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How to import a file in Python

Getting Started with File Importation in Python

If you're new to programming, one of the most common tasks you might encounter is file importation. In simple terms, file importation is like fetching a book from a library. You need the book (data) for your research (program), and you need to bring it from the library (source folder) to your study table (Python environment).

In Python, file importation can be done in a few simple steps. Today, we're going to learn how to import a file in Python using a .txt file as an example. You can apply the same steps to other file types as well.

Understanding the 'open' Function

The first step in importing a file in Python is to use the built-in function open(). This function works like a key, opening the door to the file you want to import. It has two parameters: the file name and the mode.

For example:

file = open('example.txt', 'r')

In this example, example.txt is the name of the file we want to import, and 'r' is the mode we're opening the file in. The 'r' stands for read mode, which means we're only looking at the data, not changing it. Think of it as glancing through the book without making any annotations.

Exploring Different Modes

There are several modes you can open a file in. We've already met 'r', but there are a few others:

  • 'w' for write mode: This is like taking a pen to your book and making notes. If the file doesn't exist, Python will create it for you.
  • 'a' for append mode: This is like adding more notes at the end of your book. It won't erase your previous notes.
  • 'x' for exclusive creation mode: This is like trying to get a new book, but if the book already exists, you won't get a new one. In technical terms, this creates a new file, but if the file already exists, the operation fails.
  • 'b' for binary mode: This is used when dealing with non-text files like images or executable files.
  • '+' for updating (reading and writing): This is like being able to read the book and also make notes or changes anywhere you like.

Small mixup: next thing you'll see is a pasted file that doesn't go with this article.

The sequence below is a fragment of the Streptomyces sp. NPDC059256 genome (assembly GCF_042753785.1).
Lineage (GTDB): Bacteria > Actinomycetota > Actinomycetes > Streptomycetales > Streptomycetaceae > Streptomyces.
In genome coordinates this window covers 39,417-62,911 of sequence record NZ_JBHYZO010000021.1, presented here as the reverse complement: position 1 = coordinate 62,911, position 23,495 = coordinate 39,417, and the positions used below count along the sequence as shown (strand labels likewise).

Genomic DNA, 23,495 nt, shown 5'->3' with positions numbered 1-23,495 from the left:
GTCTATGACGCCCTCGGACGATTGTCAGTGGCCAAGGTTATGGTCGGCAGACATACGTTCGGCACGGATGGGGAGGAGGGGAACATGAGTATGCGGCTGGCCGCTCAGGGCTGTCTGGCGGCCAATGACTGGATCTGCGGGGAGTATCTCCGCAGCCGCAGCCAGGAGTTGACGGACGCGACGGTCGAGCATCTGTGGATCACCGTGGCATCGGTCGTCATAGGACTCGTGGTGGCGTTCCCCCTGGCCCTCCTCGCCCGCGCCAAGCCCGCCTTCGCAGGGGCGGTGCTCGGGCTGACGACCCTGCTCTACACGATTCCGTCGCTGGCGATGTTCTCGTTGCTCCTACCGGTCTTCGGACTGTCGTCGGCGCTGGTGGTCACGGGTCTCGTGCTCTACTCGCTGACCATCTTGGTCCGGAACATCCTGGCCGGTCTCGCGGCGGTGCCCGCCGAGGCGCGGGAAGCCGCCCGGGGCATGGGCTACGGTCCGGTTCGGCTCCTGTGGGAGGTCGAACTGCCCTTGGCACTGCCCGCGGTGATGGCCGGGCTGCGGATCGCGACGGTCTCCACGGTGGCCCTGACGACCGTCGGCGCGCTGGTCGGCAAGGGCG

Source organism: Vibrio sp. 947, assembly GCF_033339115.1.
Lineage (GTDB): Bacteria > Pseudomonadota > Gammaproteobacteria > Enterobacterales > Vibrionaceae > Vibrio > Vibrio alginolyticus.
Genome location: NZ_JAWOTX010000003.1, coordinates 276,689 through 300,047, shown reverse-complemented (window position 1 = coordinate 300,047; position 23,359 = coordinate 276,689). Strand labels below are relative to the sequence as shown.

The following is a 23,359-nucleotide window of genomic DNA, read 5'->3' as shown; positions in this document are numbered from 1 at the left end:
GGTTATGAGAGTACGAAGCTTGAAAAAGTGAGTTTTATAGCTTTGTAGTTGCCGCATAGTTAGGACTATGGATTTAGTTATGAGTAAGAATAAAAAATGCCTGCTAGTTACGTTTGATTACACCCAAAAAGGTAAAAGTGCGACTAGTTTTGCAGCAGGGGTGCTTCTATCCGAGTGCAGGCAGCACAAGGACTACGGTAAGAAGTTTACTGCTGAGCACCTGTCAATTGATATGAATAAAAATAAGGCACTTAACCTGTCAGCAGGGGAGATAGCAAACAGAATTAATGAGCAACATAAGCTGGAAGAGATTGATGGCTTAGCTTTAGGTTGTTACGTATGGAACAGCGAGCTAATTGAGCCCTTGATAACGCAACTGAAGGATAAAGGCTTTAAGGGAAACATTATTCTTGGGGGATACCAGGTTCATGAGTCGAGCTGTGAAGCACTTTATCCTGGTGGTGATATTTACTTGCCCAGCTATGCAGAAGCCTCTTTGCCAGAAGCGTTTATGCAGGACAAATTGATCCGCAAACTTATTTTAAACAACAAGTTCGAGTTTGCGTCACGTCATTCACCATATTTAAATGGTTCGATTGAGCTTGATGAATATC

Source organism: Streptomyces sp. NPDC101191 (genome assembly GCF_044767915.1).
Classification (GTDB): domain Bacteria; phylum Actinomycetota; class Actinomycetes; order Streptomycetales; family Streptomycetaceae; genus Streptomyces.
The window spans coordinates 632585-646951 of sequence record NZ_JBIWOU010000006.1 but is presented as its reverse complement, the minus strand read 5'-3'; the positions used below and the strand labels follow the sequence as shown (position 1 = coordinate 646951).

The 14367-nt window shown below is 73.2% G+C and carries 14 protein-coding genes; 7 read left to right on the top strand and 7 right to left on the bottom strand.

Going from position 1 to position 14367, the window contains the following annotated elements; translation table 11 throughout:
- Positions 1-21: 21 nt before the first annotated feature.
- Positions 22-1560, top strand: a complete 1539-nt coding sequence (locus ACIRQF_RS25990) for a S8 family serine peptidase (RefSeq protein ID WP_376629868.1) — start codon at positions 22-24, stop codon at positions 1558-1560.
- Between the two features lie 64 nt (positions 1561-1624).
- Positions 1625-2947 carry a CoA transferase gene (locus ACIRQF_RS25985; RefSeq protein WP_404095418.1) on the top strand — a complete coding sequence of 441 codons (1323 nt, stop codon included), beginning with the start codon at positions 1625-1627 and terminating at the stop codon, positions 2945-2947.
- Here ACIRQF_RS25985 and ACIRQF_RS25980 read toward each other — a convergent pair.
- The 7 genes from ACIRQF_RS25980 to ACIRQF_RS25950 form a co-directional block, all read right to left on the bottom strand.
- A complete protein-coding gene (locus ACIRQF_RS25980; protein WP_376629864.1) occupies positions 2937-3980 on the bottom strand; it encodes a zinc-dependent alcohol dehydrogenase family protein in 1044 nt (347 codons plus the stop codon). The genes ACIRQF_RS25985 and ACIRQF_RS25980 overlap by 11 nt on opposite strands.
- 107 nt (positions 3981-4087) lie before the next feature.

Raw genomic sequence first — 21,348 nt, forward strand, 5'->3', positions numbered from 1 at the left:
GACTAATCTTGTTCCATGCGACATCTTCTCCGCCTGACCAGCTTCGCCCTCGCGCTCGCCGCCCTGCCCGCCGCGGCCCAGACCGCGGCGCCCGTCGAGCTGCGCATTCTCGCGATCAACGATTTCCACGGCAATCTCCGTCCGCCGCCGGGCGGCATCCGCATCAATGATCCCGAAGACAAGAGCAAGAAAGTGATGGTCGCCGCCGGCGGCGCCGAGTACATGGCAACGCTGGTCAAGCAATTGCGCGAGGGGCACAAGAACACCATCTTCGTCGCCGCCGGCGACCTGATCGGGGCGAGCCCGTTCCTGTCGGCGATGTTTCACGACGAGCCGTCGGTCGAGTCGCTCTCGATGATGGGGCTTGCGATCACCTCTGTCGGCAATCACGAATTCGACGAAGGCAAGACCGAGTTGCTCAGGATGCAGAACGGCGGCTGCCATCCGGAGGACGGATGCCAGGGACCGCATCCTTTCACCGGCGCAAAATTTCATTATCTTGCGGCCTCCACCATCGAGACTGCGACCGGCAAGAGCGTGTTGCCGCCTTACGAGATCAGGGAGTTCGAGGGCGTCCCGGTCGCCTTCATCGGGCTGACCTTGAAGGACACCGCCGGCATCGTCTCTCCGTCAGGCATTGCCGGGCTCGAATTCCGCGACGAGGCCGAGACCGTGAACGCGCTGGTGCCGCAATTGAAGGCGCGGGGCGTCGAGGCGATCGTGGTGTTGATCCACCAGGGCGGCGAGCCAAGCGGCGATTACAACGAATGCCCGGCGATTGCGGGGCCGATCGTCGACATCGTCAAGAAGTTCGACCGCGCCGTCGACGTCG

Reading the File

After opening the file, the next step is to read its contents. You can use the read() function to do this. It's like reading the contents of the book you've just fetched from the library.

Here's how to use it:

file = open('example.txt', 'r')

Running this piece of code will print out the contents of example.txt.

Closing the File

Once you're done with the file, it's important to close it using the close() function. Leaving files open could lead to memory leaks which can slow down or crash your program. It's like ensuring that you return the book to the library after you're done reading it.

Here's how to close a file:

file = open('example.txt', 'r')

Using 'with' Statement

Sometimes, you might forget to close the file. To avoid this, Python provides a safer way to handle files using the with statement. It automatically closes the file once the nested block of code is executed, even if there's an error within the block.

Here's how to use the with statement:

with open('example.txt', 'r') as file:


Importing and working with files in Python doesn't have to be a daunting task. With the simple built-in functions like open(), read(), and close(), you can easily fetch your data, read or modify it, and ensure it's safely returned to its source. Remember the library-book analogy and you'll have a solid intuition for handling files in Python. So next time you need to access a file in Python, just think of it as a trip to the library. Happy Programming!